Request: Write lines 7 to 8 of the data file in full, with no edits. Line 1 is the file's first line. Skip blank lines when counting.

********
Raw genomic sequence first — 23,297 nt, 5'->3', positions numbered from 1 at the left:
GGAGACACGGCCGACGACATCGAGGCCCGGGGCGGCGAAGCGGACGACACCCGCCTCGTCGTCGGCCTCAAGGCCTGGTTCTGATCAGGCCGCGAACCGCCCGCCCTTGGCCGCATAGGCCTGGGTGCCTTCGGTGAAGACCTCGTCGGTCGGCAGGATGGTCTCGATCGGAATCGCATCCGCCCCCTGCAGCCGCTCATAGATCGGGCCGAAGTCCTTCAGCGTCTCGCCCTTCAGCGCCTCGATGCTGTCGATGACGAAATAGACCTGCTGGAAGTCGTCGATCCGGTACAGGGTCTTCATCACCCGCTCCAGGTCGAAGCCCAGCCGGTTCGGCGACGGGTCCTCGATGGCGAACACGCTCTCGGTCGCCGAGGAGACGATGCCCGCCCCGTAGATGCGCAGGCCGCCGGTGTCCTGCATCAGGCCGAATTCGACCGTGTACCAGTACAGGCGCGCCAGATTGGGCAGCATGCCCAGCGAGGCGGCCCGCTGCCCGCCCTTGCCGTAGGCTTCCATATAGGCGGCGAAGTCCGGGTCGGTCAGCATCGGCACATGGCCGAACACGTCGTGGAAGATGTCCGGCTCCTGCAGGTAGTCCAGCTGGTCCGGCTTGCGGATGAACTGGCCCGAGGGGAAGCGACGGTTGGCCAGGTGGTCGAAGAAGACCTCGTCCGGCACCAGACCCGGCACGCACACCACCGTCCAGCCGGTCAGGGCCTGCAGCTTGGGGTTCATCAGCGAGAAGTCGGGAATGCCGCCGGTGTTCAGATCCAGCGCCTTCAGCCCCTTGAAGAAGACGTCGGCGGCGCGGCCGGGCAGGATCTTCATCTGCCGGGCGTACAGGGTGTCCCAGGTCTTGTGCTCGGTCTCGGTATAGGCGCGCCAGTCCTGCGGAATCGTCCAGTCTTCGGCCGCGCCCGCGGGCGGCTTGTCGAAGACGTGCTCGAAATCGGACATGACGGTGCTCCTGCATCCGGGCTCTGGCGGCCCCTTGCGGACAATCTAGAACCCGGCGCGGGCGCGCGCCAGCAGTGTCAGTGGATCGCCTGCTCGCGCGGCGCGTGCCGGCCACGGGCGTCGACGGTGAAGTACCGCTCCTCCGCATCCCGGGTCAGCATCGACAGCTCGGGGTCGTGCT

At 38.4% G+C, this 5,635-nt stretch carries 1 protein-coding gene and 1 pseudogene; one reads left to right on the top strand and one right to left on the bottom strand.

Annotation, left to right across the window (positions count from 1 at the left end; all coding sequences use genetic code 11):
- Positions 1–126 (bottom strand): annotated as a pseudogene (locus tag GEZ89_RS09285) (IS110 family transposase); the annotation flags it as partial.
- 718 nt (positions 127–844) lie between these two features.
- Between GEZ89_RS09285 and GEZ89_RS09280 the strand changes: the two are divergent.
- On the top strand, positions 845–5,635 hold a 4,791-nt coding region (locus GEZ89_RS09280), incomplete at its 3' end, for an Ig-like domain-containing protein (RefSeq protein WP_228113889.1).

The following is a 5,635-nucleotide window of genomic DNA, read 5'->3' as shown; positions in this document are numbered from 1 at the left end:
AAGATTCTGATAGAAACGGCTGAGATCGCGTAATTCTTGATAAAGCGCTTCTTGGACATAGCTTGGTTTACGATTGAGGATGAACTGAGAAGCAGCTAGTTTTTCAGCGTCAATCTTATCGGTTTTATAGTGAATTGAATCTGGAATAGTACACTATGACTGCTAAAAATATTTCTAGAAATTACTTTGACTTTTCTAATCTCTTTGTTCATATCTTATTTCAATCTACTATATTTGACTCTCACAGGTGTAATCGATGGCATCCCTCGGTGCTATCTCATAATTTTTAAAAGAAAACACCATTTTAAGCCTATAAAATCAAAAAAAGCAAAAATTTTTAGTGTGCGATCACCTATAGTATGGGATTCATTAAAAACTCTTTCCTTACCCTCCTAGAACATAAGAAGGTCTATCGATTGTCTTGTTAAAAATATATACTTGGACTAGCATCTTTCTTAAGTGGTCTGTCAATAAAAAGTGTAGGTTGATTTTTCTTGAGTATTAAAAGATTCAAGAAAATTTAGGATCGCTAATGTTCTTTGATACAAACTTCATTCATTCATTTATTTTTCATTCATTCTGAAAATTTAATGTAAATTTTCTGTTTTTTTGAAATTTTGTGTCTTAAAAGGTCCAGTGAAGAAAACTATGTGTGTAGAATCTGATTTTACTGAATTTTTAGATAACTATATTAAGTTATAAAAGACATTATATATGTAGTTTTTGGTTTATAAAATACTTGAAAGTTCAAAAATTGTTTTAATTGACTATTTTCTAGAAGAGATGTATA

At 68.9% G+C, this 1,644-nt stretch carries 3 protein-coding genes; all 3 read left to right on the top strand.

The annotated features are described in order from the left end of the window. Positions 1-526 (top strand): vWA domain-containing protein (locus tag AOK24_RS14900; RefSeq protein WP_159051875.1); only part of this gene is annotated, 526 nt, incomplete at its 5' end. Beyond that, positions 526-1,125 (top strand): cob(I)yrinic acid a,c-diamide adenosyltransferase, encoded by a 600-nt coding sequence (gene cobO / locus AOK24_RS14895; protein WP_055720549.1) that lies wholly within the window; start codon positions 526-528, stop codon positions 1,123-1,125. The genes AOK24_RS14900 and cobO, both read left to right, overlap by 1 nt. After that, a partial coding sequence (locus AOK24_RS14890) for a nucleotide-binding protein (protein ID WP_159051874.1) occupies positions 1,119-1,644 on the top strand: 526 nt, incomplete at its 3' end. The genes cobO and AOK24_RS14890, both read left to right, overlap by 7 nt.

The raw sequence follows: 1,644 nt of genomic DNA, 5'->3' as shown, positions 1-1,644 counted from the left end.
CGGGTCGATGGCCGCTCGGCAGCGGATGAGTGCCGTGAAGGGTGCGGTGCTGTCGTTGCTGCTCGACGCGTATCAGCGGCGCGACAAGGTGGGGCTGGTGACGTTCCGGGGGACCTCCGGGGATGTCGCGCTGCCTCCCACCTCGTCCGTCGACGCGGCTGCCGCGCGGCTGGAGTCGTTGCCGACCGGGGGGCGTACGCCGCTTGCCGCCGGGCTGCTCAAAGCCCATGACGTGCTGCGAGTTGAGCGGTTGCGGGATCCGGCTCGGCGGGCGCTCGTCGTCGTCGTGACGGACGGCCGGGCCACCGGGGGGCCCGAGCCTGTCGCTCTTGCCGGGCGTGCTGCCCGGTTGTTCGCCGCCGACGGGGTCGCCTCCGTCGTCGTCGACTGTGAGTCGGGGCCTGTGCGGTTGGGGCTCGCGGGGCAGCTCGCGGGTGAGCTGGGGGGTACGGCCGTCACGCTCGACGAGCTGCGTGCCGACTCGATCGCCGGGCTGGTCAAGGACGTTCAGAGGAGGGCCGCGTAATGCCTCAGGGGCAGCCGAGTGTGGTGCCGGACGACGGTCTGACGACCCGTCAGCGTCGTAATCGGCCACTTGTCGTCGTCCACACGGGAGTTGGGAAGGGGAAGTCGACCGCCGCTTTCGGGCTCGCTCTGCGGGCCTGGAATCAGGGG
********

- Between GEZ89_RS09285 and GEZ89_RS09280 the strand changes: the two are divergent.
- On the top strand, positions 845–5,635 hold a 4,791-nt coding region (locus GEZ89_RS09280), incomplete at its 3' end, for an Ig-like domain-containing protein (RefSeq protein WP_228113889.1).